Engine Design Discussion

Cylinder scoring

Although rare and more prone to happen in colder climates, the later 3.6 cylinder engines have been known to develop piston and cylinder wall scoring. Based on published information, scoring may be due to a few factors. One is the position of the oil nozzles that spray lubricant vertically rather than upward. Instead the oil winds up at the bottom of the cylinder wall instead of the top. The picture to the right shows an oil nozzle removed from a 3.4 engine.

Two, is the amount of upward pressure exerted on the piston. The lack of oil being directed to the top of the cylinder wall and the angle of upward thrust force exerted on that wall seem to be the cause of the scoring. Three is the rotation of the crankshaft that splashes oil in the direction of pistons 1-2-3 keeping that bank continuously lubricated. Lubrication is critical during cold start up.

The three pictures below show the placement of the injector that exits oil out of the crankshaft cradle. The top picture below shows the crankcase cradle and the white arrows point to the exit openings for the oil nozzles on one bank of cylinders. The second picture has a cylinder placed in front of the oil nozzle to show the relative location of each part. The black arrow points to the oil injector’s outlet. The third picture below shows where the oil winds up after being sprayed. You will note that all the oil has been sprayed in a horizontal direction and none toward the top of the cylinder. This can be problematic for three cylinders at cold start up.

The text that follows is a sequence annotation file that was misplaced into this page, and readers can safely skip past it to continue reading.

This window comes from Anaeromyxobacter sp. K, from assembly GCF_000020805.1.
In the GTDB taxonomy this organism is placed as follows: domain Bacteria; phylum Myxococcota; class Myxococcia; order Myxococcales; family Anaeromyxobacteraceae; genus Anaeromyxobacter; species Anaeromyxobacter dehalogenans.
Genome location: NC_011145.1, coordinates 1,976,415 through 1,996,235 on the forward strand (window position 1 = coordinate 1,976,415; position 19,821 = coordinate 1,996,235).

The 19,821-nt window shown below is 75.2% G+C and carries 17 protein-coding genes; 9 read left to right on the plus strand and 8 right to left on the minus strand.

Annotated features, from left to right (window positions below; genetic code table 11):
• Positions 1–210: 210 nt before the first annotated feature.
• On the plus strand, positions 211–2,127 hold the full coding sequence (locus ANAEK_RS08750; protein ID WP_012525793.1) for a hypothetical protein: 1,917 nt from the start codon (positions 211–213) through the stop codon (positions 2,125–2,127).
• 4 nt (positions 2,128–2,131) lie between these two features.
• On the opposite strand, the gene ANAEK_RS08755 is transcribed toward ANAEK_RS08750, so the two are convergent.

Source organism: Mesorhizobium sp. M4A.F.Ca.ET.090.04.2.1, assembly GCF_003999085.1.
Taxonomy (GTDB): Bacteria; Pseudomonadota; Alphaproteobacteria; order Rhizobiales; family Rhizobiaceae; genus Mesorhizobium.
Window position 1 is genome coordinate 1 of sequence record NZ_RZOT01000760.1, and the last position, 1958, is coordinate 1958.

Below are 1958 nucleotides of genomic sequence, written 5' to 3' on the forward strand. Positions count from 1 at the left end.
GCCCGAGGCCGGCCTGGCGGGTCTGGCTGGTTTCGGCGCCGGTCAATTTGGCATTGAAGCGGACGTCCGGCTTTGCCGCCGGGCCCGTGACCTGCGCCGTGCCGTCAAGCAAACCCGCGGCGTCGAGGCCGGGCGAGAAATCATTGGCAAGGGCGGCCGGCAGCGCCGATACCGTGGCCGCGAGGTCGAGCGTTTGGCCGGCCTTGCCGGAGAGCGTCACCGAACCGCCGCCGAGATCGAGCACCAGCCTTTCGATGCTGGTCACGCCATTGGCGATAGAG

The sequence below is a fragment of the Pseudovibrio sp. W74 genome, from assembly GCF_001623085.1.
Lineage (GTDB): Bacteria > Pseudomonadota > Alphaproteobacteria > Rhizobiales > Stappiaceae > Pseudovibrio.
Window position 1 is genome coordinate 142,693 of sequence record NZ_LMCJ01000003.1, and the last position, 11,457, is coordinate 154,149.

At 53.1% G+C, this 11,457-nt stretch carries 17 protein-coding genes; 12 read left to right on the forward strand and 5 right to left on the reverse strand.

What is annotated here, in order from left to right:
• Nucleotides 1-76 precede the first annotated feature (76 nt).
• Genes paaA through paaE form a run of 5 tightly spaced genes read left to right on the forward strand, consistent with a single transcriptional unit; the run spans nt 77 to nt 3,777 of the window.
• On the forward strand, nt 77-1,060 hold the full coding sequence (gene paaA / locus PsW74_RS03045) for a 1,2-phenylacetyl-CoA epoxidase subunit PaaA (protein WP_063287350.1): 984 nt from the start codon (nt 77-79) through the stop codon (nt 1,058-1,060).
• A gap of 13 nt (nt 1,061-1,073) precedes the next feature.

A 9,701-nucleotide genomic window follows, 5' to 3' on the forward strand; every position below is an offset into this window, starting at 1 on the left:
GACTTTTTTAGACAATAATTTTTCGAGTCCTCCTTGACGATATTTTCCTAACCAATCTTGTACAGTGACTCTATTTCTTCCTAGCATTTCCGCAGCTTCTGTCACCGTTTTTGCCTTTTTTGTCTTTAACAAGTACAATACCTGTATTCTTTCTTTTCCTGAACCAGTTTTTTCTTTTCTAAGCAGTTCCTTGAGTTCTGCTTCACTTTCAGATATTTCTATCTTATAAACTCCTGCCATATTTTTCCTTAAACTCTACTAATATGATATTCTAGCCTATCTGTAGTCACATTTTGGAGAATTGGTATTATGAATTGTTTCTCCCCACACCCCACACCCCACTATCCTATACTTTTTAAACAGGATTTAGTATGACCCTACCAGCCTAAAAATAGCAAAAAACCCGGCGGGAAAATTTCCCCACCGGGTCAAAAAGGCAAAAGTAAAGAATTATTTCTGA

Oil Change Intervals

Oil leaks are synonymous with flat six Porsche engines. It’s a point of pride for many of us 911 owners. It’s been said that a 911 without an oil leak is an unloved 911. It’s also a constant reminder that oil is the life sustenance of every Porsche engine.

If ever there was a 911 whose weaknesses are most associated with oil it is the M96 motor. As far as we’re concerned frequent oil change intervals are a non-negotiable. We like frequent oil changes. In addition to all the physical, chemical and kinetic factors, oil changes are an inexpensive way of keeping us more connected to our cars. Oil changes are acts of love; evidence that we care about our 911s. And for those of us DIYers, it tells the neighbors and work colleagues that we got big ones.